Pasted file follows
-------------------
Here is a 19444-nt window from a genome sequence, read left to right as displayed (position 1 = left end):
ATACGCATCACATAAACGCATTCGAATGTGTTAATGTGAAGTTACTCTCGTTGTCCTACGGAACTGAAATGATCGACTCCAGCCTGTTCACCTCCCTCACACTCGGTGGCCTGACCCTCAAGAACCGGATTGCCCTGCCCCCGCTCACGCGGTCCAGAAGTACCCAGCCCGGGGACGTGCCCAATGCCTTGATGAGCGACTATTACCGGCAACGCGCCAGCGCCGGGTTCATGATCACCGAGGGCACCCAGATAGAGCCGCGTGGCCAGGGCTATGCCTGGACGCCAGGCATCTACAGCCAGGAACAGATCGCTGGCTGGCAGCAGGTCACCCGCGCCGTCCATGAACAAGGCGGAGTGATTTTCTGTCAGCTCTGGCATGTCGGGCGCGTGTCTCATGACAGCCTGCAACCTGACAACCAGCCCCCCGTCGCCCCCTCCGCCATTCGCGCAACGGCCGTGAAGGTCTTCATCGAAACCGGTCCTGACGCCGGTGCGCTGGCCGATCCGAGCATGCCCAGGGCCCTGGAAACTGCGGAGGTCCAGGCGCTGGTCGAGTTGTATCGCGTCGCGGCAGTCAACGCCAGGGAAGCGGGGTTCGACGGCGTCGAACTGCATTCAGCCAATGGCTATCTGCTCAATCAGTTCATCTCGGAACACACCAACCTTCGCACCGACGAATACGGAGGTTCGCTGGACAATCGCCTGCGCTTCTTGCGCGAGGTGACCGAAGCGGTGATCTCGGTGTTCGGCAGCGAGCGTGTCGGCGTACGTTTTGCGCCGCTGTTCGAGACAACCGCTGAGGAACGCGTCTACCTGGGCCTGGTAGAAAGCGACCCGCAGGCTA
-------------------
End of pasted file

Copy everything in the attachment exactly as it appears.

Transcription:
Here is a 19444-nt window from a genome sequence, read left to right as displayed (position 1 = left end):
ATACGCATCACATAAACGCATTCGAATGTGTTAATGTGAAGTTACTCTCGTTGTCCTACGGAACTGAAATGATCGACTCCAGCCTGTTCACCTCCCTCACACTCGGTGGCCTGACCCTCAAGAACCGGATTGCCCTGCCCCCGCTCACGCGGTCCAGAAGTACCCAGCCCGGGGACGTGCCCAATGCCTTGATGAGCGACTATTACCGGCAACGCGCCAGCGCCGGGTTCATGATCACCGAGGGCACCCAGATAGAGCCGCGTGGCCAGGGCTATGCCTGGACGCCAGGCATCTACAGCCAGGAACAGATCGCTGGCTGGCAGCAGGTCACCCGCGCCGTCCATGAACAAGGCGGAGTGATTTTCTGTCAGCTCTGGCATGTCGGGCGCGTGTCTCATGACAGCCTGCAACCTGACAACCAGCCCCCCGTCGCCCCCTCCGCCATTCGCGCAACGGCCGTGAAGGTCTTCATCGAAACCGGTCCTGACGCCGGTGCGCTGGCCGATCCGAGCATGCCCAGGGCCCTGGAAACTGCGGAGGTCCAGGCGCTGGTCGAGTTGTATCGCGTCGCGGCAGTCAACGCCAGGGAAGCGGGGTTCGACGGCGTCGAACTGCATTCAGCCAATGGCTATCTGCTCAATCAGTTCATCTCGGAACACACCAACCTTCGCACCGACGAATACGGAGGTTCGCTGGACAATCGCCTGCGCTTCTTGCGCGAGGTGACCGAAGCGGTGATCTCGGTGTTCGGCAGCGAGCGTGTCGGCGTACGTTTTGCGCCGCTGTTCGAGACAACCGCTGAGGAACGCGTCTACCTGGGCCTGGTAGAAAGCGACCCGCAGGCTA